Laura Salonen , University of Turku, the Social Insurance Institution of Finland
Alexanderson Kristina, Karolinska Institutet
Reiner Rugulies, National Research Centre for the Working Environment
Elisabeth Framke, National Research Centre for the Working Environment
Mikko Niemelä, University of Turku
Kristin Farrants, Karolinska Institutet
Psychosocial working conditions such as job demands and job control are associated with employee well-being. However, studies on the associations between working conditions and sickness absence (SA) and disability pension (DP) and especially on their development over time are scarce. We examined the association between psychosocial working conditions and subsequent SA/DP trajectories over 11 years in the workforce in Sweden. Using a prospective cohort study with microdata we explored SA/DP trajectories among women (n=1,076,042) and men (n=1,102,721) in paid work, respectively, aged 30–53 years in 2001 in Sweden. Group-based trajectory analysis was used to model annual mean SA/DP net days in 2002–2012. Based on a Swedish Job Exposure Matrix (JEM), individuals were assigned an age-, sex- and occupation-specific mean score for demands and control, respectively. Mean scores were categorized into tertiles and categorised into 3x3 combinations of exposure categories. Using multinomial regression we predicted trajectory group memberships for the JEM and demographic characteristics. Three SA/DP trajectories were found for women (low stable, medium stable & high increasing) and two for men (low stable & high increasing). In fully adjusted models, low job demands and control were associated with the highest risk of belonging to the high increasing trajectory in women (OR 1.38 95% CI 1.35-1.42) and high demands and low control in men (OR 1.18 95% CI 1.13-1.24) compared to medium demands and control. In general, low demands was independently of the level of control associated with an increased odds of belonging to medium stable and high increasing trajectory.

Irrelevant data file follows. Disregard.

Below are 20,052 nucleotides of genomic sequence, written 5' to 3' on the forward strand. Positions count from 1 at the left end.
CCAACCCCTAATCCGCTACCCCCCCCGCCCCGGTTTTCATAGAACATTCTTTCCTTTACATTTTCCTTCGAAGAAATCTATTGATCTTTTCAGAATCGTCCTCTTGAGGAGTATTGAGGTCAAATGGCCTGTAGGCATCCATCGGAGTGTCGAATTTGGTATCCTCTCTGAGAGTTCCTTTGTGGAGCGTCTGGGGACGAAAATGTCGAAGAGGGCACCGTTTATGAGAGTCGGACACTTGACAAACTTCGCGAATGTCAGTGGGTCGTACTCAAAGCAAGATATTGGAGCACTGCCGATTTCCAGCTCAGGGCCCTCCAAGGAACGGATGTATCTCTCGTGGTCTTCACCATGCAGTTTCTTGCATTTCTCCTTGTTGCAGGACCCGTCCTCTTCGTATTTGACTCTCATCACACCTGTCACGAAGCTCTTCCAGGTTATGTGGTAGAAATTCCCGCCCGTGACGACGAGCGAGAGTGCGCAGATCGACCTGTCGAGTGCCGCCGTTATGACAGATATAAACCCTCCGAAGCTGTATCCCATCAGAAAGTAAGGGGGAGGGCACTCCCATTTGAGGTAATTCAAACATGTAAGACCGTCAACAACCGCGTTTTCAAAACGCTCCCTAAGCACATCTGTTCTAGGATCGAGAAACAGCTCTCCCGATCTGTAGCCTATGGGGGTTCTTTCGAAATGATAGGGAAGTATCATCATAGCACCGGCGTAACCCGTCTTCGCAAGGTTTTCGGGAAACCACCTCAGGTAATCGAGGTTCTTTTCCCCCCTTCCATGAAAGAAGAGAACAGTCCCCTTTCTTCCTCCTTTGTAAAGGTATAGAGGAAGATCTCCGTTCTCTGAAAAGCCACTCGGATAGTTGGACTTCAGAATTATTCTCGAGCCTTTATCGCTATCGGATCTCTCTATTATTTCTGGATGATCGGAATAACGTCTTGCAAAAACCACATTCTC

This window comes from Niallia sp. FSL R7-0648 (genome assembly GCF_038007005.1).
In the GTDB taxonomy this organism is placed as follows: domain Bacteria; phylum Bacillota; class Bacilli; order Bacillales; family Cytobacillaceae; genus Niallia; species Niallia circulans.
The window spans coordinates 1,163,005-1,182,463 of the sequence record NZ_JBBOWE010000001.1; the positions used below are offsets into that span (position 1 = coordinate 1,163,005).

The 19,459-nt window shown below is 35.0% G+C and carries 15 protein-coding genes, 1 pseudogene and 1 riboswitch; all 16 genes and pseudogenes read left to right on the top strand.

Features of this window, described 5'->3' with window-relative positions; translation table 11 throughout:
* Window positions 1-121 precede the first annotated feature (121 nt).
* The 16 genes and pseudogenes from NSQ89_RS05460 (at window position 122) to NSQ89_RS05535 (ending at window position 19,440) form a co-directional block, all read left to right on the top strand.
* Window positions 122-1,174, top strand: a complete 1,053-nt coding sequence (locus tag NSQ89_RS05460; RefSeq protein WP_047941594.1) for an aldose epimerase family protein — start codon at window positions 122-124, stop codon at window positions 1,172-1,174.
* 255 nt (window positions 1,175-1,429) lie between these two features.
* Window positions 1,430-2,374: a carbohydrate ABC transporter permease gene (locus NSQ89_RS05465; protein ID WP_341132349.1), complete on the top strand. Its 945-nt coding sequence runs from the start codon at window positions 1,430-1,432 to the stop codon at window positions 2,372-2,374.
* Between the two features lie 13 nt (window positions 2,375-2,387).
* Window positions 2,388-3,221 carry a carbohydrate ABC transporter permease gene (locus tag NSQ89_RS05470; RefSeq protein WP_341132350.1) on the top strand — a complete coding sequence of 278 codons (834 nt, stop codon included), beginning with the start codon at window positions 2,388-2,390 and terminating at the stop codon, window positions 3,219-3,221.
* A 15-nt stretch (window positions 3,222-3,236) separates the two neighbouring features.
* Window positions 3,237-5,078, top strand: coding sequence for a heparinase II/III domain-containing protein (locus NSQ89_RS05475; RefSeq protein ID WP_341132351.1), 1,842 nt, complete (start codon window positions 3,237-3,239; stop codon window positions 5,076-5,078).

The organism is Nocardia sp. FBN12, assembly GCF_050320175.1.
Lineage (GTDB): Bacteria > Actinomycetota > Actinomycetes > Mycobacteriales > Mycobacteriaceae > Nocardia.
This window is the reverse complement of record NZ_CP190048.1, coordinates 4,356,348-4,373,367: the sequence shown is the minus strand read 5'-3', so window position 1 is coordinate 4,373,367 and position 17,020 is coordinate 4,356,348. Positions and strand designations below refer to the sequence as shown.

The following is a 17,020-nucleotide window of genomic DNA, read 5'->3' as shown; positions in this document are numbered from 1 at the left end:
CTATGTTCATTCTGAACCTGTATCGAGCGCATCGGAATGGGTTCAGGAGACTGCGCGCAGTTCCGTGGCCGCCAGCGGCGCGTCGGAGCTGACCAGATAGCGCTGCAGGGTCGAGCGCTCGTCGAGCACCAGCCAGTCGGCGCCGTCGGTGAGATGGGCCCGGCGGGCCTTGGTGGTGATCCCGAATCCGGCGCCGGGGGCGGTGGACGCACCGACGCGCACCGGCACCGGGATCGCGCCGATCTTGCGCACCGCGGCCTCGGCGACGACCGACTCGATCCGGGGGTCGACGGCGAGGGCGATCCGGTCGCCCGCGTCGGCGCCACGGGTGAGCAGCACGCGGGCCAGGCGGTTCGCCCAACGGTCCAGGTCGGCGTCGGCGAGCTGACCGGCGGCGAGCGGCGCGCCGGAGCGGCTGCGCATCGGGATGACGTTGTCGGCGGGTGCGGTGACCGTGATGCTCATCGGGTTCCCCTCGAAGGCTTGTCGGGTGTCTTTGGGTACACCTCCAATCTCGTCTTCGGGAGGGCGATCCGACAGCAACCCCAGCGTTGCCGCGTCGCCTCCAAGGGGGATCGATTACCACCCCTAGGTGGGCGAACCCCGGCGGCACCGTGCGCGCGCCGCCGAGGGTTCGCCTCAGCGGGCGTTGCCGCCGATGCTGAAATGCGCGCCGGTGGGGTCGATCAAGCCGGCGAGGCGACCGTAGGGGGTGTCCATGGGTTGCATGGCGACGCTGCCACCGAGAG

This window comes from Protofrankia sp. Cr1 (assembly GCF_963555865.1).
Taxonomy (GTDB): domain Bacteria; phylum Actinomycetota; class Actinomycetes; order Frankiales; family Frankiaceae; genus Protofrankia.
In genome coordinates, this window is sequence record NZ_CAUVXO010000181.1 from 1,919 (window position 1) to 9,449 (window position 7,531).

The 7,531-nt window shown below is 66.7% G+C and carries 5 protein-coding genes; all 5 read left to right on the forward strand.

Presented in Session 89. Employment, Occupational Characteristics, and Health